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Discussion Starter #1
Anyone heard anything about it?

Georgia precision makes some loads for it that push a 185gr JHP nosler to 1550fps at the muzzle. Seems like it might go the way of the 10mm and the .41 magnum (lol, anyone remember that one?) but if its a good round i might consider it for a 1911 buildup.
 

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Its a .45 hybred, with a slightly longer case (to prevent someone using .45 brass by mistake and destroying thier firearm). It operates at 10mm type high chamber pressures and pushes the 45 bullets at or above standard 9mm speeds. Serious knockdown power in that round, but you really need to install a compensator to handle the recoil and give you a reasonable reacquisition speed on the target.

JeffVN
 

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Jeffvn said:
Serious knockdown power in that round, but you really need to install a compensator to handle the recoil and give you a reasonable reacquisition speed on the target.
JeffVN
Can you still maintain high speeds after the C is installed, and, would a compensator not remove any tactical utility of the firearm? I've heard stories of chaps who had to use their backup C G29s (10MM) on pigs and swore to never bring it with them again as they were deaf for at least an hour. A lot of heat is useless if you need to put your ear muffs on first, no? :cry:

Scatch Maroo
 

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Can you increase reaquisition speeds with a compensator - absolutely, just like a muzzle brake on a rifle. But (there is always a but isn't there), there is also the muzzle blast and flash to condend with, especialy at night.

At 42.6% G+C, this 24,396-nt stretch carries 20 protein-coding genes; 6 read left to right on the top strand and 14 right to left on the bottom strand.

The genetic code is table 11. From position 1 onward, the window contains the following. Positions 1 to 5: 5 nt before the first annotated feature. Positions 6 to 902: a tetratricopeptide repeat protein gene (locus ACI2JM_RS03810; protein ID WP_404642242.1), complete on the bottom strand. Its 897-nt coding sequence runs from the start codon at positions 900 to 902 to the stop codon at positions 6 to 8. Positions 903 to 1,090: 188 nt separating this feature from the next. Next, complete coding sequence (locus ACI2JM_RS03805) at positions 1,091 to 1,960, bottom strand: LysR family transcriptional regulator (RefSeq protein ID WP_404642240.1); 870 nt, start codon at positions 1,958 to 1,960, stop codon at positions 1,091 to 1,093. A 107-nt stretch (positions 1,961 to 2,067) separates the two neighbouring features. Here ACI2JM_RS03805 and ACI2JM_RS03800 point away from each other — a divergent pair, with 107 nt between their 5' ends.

A different .45 derivative to look at is the 454 Causll (SP?). Absolute beast of a round: 300 grain bullet pushing 1,600 fps. Its a revolver round, not for an auto.

JeffVN
 

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Discussion Starter #6
Would be good for a single shot type of thing then. I might consider it, also would look at the .45 gap as well. I really havent decided yet. deffinately not going smaller than a .40 though.
 

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I agree .40 is a good place to stop, with one exception.

You may want to take a look at the 9x23, faster than the 38 Super by about 100 fps, making it about the same as the .357 for knockdown power, yet very easy to shoot and it requires targets (without a compesator) like nobody's buysiness (It is one of the top choices of IDPA shooters around the world, as it meets the power requirement without breaking a sweat) check out this link and series of articles. Look down the left side of the page until you get nearly to the bottom of the page - "All about the 9x23."

http://www.burnscustom.com/

I'm still SERIOUSLY considering this chambering for a 1911 carry piece. It stomps the 357Sig by about 200 fps with the same weight bullet, meaning it hits hard.

JeffVN
 

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Discussion Starter #8
Does anyone besides winchester load the 9x23? If handloads are my only option then it might be ruled out as ammo availability here is sometimes scarce.
 

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spade said:
Does anyone besides winchester load the 9x23? If handloads are my only option then it might be ruled out as ammo availability here is sometimes scarce.
If ammo availability is sometimes severely scarce, you may reconsider the possibility of the 45 GAP, too, as many .45 fans find it a rather pointless bullet (if it doesn't have a big enough following, no one's going to carry it). *shrugs* Demographics can vary widely, though.

Scatch Maroo
 

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Discussion Starter #10
ehh, the one thing that we have is a large group of glock owners. I dont understand it myself but i guess theres an ass for every saddle.
 

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I think there is one company other than Winchester that loads for the 9x23.

Handloading is a little expensive to get into (call it $400.00) at first, but it will save you a fortune over the long haul - reducing your per bullet cost by at least 50% if you buy your components in bulk. You can (and I do) load pistol ammo using a single stack press (RCBS Rockcrusher in my case). It take a little longer than the progressive loader, but it is also a fraction of the cost.

That is why I hand load for .45s, .308, and 6.5x284.

JeffVN
 

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Discussion Starter #12
I handload a bit myself, but generally dont have the time when it comes to pistol ammo. 1000 rounds on the press takes a minute. Or 2.
 
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